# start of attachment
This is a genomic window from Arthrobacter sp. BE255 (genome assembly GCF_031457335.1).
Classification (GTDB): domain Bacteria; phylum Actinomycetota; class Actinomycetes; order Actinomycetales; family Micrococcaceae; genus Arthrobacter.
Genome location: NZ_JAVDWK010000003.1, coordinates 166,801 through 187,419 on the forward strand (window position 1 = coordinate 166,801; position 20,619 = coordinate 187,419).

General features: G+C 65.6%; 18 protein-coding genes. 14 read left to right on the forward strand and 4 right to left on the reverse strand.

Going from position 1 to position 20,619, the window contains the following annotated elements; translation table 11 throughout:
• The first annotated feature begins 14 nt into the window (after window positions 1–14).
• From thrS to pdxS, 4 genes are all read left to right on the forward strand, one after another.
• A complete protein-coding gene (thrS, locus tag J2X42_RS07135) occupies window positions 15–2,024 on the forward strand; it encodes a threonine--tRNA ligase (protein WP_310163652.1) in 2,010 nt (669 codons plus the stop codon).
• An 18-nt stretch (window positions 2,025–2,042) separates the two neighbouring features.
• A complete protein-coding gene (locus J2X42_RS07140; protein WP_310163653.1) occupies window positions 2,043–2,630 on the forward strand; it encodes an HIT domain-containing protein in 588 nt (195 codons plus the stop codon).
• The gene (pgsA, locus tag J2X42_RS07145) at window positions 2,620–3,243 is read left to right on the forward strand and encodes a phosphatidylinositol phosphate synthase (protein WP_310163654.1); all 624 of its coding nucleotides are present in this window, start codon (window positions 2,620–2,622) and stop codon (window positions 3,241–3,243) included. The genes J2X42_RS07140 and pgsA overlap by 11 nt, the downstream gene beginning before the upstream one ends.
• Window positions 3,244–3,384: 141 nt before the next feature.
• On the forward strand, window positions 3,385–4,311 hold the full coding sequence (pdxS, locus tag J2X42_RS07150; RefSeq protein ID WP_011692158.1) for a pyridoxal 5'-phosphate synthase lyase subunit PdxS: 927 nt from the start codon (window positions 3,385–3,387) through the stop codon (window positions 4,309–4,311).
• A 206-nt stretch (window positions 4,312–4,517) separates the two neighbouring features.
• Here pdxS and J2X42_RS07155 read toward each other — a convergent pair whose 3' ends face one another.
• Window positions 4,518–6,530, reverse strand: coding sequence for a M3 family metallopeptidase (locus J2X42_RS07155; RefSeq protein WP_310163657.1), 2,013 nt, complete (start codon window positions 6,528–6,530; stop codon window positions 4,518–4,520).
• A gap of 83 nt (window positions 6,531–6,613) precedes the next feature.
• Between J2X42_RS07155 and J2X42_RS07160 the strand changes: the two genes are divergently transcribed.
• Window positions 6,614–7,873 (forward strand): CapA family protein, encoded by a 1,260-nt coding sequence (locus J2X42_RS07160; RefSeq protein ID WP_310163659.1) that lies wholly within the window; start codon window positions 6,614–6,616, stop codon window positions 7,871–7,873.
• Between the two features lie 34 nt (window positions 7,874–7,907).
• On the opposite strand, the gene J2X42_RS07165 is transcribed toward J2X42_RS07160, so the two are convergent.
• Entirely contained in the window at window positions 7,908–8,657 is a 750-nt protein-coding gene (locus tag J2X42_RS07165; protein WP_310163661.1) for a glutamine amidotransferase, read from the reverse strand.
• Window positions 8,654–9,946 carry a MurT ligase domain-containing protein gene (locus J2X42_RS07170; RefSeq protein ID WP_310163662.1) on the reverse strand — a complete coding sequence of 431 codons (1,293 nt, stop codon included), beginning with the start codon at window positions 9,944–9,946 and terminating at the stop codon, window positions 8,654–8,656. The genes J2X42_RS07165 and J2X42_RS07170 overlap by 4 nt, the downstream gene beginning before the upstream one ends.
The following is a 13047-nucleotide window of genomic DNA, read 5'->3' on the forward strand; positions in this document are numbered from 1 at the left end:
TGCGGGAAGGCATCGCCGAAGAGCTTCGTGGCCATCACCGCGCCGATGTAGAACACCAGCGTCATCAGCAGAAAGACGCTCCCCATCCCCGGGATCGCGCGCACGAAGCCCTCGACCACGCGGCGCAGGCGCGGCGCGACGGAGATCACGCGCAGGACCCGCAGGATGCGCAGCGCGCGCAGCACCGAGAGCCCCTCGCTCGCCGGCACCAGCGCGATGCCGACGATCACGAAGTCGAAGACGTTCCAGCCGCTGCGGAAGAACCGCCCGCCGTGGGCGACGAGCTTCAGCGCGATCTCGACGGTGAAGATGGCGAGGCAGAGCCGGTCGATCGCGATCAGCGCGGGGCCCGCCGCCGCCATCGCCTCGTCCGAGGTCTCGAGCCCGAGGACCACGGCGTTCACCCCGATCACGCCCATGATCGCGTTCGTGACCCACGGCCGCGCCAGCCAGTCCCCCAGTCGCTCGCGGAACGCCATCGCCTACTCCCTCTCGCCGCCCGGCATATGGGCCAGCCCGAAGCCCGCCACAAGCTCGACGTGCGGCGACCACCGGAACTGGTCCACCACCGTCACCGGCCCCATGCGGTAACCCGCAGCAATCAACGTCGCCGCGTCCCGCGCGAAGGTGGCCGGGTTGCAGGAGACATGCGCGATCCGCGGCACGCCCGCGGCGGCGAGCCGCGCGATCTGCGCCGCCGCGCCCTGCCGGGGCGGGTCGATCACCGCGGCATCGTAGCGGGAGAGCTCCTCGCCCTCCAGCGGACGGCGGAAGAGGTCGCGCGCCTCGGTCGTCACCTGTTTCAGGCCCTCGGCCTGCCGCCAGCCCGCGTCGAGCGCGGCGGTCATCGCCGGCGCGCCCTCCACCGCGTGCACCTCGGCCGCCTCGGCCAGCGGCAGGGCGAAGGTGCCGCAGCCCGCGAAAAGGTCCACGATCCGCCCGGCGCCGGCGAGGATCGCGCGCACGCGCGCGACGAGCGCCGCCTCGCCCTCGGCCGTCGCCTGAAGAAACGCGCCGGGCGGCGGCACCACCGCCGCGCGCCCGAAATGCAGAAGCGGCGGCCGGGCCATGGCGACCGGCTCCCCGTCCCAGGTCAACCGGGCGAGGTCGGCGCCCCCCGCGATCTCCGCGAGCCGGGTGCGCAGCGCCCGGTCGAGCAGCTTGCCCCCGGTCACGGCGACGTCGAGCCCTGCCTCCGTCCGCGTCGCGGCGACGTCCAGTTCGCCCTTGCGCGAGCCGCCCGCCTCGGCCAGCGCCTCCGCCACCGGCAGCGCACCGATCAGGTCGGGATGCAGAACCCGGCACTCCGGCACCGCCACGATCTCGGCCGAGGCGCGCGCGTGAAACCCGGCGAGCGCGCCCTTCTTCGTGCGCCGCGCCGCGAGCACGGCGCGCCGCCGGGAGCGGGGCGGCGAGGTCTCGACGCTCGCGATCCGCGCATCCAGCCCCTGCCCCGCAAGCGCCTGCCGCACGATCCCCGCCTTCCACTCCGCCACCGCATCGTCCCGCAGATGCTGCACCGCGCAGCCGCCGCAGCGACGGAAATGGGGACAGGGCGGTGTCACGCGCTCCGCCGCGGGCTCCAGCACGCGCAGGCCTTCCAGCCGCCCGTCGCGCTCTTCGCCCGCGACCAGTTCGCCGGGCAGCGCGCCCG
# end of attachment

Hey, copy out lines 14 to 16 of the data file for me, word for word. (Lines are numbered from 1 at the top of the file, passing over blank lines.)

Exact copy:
• A 206-nt stretch (window positions 4,312–4,517) separates the two neighbouring features.
• Here pdxS and J2X42_RS07155 read toward each other — a convergent pair whose 3' ends face one another.
• Window positions 4,518–6,530, reverse strand: coding sequence for a M3 family metallopeptidase (locus J2X42_RS07155; RefSeq protein WP_310163657.1), 2,013 nt, complete (start codon window positions 6,528–6,530; stop codon window positions 4,518–4,520).